SEATTLE -- It's a common spice used around this time of year, but some say kids are now using it to catch a homemade holiday high.
"I have colleagues at the CDC who have passed around articles saying this could be a potential problem we need to watch for," said Dr. Gaylord Lopez, Director of the Georgia Poison Center.
Lopez said counselors recently took a frantic call from a woman who's 15-year-old son snorted a large quantity of the spice.
"Got into an ounce of nutmeg, (he) had fallen over in a stupor was pale, and looked weak," said Lopez.
Nutmeg contains myristicin, a natural, organic compound that is known to induce euphoria, visual distortions, even hallucinations if consumed in large quantity. But there's a major downside.
Doctors say many nutmeg abusers experience nausea, vomiting, dizziness, even convulsions.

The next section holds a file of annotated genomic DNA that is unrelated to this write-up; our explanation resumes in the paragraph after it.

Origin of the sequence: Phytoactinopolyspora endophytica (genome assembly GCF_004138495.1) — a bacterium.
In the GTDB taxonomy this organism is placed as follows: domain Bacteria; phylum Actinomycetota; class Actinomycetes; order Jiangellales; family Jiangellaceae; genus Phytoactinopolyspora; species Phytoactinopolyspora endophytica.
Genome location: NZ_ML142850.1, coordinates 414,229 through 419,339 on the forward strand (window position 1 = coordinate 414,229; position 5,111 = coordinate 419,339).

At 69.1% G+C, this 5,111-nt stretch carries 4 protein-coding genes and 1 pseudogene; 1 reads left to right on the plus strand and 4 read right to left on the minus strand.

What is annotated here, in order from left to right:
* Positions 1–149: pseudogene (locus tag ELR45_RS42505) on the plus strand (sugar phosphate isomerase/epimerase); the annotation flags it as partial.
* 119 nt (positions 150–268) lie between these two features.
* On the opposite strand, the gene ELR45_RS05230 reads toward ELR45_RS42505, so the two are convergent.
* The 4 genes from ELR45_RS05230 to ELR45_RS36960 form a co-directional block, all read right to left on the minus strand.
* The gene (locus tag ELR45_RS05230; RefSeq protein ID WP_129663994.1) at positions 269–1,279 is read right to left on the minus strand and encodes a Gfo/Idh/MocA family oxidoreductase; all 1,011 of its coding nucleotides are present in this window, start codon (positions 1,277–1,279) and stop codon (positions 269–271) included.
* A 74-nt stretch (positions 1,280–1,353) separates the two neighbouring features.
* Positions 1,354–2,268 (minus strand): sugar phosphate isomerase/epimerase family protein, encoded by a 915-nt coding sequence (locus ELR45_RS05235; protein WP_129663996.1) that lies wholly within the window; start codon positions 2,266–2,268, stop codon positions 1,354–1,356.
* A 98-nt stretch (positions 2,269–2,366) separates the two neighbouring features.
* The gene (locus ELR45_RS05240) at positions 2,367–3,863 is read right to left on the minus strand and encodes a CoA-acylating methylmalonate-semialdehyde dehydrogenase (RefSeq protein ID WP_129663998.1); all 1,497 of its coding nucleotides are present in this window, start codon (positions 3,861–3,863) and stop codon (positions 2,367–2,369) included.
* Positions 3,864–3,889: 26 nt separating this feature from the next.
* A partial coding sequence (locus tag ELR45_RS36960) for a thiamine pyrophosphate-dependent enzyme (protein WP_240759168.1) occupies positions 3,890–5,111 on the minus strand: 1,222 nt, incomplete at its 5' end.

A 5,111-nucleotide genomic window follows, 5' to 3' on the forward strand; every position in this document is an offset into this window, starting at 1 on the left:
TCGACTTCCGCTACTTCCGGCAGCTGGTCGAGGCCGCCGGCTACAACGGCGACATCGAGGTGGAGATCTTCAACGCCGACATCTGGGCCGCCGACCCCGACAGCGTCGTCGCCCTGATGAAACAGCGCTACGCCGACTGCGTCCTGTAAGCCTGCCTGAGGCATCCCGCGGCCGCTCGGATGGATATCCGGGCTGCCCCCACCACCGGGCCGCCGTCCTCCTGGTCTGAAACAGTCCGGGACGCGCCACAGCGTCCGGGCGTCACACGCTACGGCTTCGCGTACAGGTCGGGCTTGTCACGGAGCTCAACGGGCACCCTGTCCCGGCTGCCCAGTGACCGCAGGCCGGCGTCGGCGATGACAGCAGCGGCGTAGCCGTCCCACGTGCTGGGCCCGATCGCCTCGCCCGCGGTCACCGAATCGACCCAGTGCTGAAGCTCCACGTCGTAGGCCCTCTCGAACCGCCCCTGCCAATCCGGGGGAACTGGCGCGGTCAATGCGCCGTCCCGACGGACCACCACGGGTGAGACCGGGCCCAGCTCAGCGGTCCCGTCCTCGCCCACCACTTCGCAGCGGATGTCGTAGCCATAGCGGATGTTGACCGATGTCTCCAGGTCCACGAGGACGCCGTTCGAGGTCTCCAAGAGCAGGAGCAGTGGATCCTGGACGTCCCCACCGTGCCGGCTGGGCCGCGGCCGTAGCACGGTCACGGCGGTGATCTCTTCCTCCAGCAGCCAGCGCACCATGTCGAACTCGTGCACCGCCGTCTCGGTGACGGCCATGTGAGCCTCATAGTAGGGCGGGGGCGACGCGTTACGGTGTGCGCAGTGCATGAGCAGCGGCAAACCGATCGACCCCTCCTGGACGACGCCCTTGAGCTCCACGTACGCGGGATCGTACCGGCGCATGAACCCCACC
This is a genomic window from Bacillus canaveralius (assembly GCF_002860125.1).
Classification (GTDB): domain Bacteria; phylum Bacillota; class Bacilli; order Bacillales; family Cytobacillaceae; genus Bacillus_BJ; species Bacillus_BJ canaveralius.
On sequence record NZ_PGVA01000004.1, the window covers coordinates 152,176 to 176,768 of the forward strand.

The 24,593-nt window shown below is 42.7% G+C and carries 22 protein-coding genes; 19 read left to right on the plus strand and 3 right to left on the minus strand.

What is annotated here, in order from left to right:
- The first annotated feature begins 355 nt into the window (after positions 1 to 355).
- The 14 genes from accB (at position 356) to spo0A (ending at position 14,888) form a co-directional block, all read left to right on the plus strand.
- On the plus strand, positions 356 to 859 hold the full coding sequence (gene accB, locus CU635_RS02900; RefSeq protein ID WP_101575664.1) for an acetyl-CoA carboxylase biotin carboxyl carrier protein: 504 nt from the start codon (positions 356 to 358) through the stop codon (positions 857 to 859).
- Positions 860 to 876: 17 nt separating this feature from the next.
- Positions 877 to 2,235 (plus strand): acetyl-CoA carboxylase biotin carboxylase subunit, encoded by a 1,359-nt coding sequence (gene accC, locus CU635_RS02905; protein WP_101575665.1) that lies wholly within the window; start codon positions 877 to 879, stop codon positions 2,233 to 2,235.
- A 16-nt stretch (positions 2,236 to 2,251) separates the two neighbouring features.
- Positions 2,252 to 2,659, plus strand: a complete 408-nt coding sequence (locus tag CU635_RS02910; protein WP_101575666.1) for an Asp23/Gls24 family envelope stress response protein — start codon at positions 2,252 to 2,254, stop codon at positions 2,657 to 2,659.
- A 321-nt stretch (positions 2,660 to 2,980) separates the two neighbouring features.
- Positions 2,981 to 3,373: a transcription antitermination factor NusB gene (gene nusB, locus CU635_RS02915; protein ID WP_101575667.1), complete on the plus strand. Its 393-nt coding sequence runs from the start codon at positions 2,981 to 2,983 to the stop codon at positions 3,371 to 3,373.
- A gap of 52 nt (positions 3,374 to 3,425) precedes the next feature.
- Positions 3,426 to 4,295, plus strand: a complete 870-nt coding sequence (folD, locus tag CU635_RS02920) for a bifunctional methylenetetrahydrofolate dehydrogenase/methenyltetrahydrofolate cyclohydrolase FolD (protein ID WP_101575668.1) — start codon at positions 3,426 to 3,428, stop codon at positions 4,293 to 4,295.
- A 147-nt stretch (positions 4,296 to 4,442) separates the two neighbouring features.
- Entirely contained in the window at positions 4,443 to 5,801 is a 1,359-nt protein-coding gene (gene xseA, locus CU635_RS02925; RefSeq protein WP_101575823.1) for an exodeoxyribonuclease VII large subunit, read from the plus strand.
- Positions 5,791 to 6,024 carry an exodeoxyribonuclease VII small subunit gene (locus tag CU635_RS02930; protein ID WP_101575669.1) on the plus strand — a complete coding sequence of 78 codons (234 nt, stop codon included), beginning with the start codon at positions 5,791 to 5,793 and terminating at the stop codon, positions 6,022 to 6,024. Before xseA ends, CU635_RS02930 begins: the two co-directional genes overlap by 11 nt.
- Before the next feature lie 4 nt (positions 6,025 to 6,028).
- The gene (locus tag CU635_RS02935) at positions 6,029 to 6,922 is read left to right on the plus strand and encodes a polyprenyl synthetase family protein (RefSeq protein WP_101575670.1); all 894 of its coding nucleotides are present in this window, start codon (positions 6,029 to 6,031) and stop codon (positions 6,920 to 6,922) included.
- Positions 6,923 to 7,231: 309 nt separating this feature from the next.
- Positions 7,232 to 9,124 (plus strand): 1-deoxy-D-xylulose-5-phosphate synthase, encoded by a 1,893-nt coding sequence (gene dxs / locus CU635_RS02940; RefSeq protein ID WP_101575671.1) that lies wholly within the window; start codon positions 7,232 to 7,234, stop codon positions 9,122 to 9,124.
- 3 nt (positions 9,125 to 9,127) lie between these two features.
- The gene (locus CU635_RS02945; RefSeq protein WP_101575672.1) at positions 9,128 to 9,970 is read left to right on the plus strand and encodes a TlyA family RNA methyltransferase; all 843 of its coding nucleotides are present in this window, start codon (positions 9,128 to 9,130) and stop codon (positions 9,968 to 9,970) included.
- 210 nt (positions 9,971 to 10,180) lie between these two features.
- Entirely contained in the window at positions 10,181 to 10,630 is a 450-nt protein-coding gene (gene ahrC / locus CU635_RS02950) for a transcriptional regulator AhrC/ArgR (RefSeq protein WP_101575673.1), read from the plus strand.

"The things we worry about would be other cases where they get flushed... their heart rate starts moving up the ladder. And if somebody has an underlying heart condition that is undiagnosed or unrecognized, you may have a tragedy on your hands,” said Lopez.
One college student who tried it with friends when she was younger said it produced effects similar to marijuana.
“Kinda gave me like a woozy feeling. The girl that I tried it with ended up doing more and more and more and her life is a mess now,” said the student.